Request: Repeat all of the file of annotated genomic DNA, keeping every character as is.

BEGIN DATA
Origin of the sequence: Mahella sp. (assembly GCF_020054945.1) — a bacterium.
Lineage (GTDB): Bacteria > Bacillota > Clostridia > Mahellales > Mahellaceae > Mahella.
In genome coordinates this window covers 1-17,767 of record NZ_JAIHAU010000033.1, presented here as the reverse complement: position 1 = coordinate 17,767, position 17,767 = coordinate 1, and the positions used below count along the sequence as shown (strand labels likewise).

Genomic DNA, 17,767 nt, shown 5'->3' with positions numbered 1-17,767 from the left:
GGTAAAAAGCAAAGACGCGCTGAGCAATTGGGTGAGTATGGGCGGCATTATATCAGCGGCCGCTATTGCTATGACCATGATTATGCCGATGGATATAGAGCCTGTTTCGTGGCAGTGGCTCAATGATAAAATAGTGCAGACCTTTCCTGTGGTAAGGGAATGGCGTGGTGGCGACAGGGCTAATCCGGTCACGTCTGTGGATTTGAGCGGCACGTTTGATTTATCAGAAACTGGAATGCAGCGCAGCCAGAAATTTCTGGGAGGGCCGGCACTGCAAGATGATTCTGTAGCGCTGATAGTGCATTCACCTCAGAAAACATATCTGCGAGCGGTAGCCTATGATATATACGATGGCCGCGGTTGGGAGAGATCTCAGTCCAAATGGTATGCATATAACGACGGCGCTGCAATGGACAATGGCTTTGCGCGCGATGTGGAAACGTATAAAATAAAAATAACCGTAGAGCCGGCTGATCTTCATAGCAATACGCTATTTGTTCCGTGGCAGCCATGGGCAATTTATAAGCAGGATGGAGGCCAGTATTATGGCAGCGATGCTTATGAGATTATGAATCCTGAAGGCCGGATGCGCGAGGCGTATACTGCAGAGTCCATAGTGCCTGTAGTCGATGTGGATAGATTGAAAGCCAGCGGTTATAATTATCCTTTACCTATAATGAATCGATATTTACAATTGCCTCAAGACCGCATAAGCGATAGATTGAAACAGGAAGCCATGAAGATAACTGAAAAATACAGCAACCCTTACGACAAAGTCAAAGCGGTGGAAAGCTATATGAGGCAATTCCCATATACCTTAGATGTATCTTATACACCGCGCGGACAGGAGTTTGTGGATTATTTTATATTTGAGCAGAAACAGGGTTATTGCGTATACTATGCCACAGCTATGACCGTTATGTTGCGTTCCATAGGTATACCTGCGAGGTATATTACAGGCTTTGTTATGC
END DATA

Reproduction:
Origin of the sequence: Mahella sp. (assembly GCF_020054945.1) — a bacterium.
Lineage (GTDB): Bacteria > Bacillota > Clostridia > Mahellales > Mahellaceae > Mahella.
In genome coordinates this window covers 1-17,767 of record NZ_JAIHAU010000033.1, presented here as the reverse complement: position 1 = coordinate 17,767, position 17,767 = coordinate 1, and the positions used below count along the sequence as shown (strand labels likewise).

Genomic DNA, 17,767 nt, shown 5'->3' with positions numbered 1-17,767 from the left:
GGTAAAAAGCAAAGACGCGCTGAGCAATTGGGTGAGTATGGGCGGCATTATATCAGCGGCCGCTATTGCTATGACCATGATTATGCCGATGGATATAGAGCCTGTTTCGTGGCAGTGGCTCAATGATAAAATAGTGCAGACCTTTCCTGTGGTAAGGGAATGGCGTGGTGGCGACAGGGCTAATCCGGTCACGTCTGTGGATTTGAGCGGCACGTTTGATTTATCAGAAACTGGAATGCAGCGCAGCCAGAAATTTCTGGGAGGGCCGGCACTGCAAGATGATTCTGTAGCGCTGATAGTGCATTCACCTCAGAAAACATATCTGCGAGCGGTAGCCTATGATATATACGATGGCCGCGGTTGGGAGAGATCTCAGTCCAAATGGTATGCATATAACGACGGCGCTGCAATGGACAATGGCTTTGCGCGCGATGTGGAAACGTATAAAATAAAAATAACCGTAGAGCCGGCTGATCTTCATAGCAATACGCTATTTGTTCCGTGGCAGCCATGGGCAATTTATAAGCAGGATGGAGGCCAGTATTATGGCAGCGATGCTTATGAGATTATGAATCCTGAAGGCCGGATGCGCGAGGCGTATACTGCAGAGTCCATAGTGCCTGTAGTCGATGTGGATAGATTGAAAGCCAGCGGTTATAATTATCCTTTACCTATAATGAATCGATATTTACAATTGCCTCAAGACCGCATAAGCGATAGATTGAAACAGGAAGCCATGAAGATAACTGAAAAATACAGCAACCCTTACGACAAAGTCAAAGCGGTGGAAAGCTATATGAGGCAATTCCCATATACCTTAGATGTATCTTATACACCGCGCGGACAGGAGTTTGTGGATTATTTTATATTTGAGCAGAAACAGGGTTATTGCGTATACTATGCCACAGCTATGACCGTTATGTTGCGTTCCATAGGTATACCTGCGAGGTATATTACAGGCTTTGTTATGC